YORK gallery The Art Of Protest is showing Pam Glew’s first solo exhibition north of Birmingham from today.

After Alexandra Gallagher’s sell-out show last month, Craig Humble and Jeff Clark's art space in Little Stonegate continues to celebrate the women artists on their books with Glew’s Dark Tales show of original and limited-edition artwork until August 2.

Clark says: "This is the third exhibition this year where our focus has been on female artists who exhibit at The Art of Protest. Although not planned as a timely feminist focus to align with the centenary of the vote being eventually granted for some women, we think it's an apt coincidence that demonstrates the cultural contribution by women.

"We are blessed in our gallery with some of the UK’s strongest women artists and it's a pleasure to share them with the city of York and its visitors."

Glew,, who lives in Brighton with her family and has a studio in her back garden, is best known for her distinctive paintings on fabric, using dye and stitch to paint, deconstruct and distress vintage materials in her own style of painting.

She started making artwork on flags and textiles in 2007 as a response to war, notably for Afghan Girl, which appeared later on the front cover of French newspaper Le Monde. This summer she comes to York with a show that blends the mythology that filled Glew’s life growing up in North Cornwall as “a weird grungy kid with a sketch book and a love of music" with the influence of her first visit to York in 2017.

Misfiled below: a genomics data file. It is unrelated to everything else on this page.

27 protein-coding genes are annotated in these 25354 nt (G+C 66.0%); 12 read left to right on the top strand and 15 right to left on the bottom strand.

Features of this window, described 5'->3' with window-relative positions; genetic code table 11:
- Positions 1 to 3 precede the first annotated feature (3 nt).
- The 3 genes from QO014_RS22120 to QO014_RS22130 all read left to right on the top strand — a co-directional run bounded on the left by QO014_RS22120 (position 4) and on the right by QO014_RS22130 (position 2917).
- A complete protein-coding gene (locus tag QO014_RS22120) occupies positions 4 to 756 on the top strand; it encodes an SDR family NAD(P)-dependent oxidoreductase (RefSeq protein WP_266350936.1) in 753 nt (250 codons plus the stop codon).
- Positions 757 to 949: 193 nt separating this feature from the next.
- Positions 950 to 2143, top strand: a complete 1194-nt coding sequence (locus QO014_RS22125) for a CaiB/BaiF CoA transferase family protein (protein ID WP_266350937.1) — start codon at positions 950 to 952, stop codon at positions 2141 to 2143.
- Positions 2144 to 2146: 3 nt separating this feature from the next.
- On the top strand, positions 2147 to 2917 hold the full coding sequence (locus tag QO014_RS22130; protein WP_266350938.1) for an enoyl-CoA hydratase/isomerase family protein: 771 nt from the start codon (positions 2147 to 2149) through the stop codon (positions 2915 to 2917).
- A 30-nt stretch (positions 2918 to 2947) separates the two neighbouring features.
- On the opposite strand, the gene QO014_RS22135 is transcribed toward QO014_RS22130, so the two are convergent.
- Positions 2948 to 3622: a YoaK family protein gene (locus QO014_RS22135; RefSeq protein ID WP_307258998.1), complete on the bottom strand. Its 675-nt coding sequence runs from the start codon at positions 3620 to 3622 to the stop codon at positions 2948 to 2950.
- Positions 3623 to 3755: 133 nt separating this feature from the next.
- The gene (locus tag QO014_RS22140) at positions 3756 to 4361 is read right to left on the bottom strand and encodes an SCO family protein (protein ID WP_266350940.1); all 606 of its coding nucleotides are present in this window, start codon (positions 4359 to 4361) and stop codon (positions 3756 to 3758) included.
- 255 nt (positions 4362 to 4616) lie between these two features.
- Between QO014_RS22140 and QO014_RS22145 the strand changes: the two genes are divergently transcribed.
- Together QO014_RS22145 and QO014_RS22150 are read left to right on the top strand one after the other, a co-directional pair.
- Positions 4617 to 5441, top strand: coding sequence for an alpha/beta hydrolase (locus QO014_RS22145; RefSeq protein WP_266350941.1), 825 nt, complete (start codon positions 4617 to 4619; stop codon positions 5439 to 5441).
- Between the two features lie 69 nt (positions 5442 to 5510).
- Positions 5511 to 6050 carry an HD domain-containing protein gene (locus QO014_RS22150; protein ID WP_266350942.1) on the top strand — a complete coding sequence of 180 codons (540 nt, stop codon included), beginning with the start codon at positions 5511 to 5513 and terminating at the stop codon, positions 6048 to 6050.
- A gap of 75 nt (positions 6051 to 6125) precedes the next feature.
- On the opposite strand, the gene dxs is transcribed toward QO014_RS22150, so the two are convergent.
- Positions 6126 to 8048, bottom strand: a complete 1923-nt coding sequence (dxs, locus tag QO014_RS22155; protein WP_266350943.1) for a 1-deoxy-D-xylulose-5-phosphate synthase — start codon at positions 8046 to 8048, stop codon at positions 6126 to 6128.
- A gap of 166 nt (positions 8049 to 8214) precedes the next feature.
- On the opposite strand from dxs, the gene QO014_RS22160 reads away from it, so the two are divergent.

"I was inspired by York’s Viking past woven throughout the city, so I used Norse mythology as the nucleus for the show," she says. "The strong Norse goddesses featured include Hel, goddess of the underworld; Freyja, goddess of sex, fertility, war and wealth; Nott, goddess of night, and Skadi, goddess of the hunt and winter.

"While researching, I was struck by how balanced the portrayal of women seemed to be; they are both light and dark, dangerous and caring, and not in any way superficial. The multifaceted trend of the gods, whereby they are both hard and soft, runs through the representational paintings in my solo show.

"Hel, for example, is an entertainer to the dead; she is half beauty, half skull, and is painted on a split skull textile applique using ornate Japanese gold-printed fabric and calico.”

Glew re-imagines Norse goddesses as screen stars, Hel becoming Marilyn Monroe and Lofn, goddess of forbidden love, being transformed into Rita Hayworth, while Britannia takes the form of Elizabeth Taylor.

Look out too for real characters from folklore in the York show: Boudicca, the fierce Celtic Queen, who led the uprising against the occupying forces of the Roman Empire in AD 60/61, and Grace O'Malley, the Irish Pirate Queen, who is portrayed on a Jolly Roger.

Symbolism and emblems occur throughout the Dark Tales show. In particular, Glew is noted for her distinctive use of flags; a Union flag and an American flag appear here alongside a Jolly Roger, applique skulls, snakes and deer horns, made by the artist.

"Using textiles as her medium, the work is unique in its process and making," says Clark. "No other artist uses dye and bleach in the same way as Glew, and by using these household chemicals, she achieves a ghostly image that seems to be ingrained in the cloth."

Having worked with bleach and dye since 2007, Glew has been commissioned by such brands as Armani, Ralph Lauren and Microsoft and her work is in the art collections of Red Bull, Saatchi and Mitsubishi Bank.

In all, she has exhibited in 150 exhibitions and international art fairs and had 14 solo shows; what a coup for The Art Of Protest to play host to her debut northern exhibition.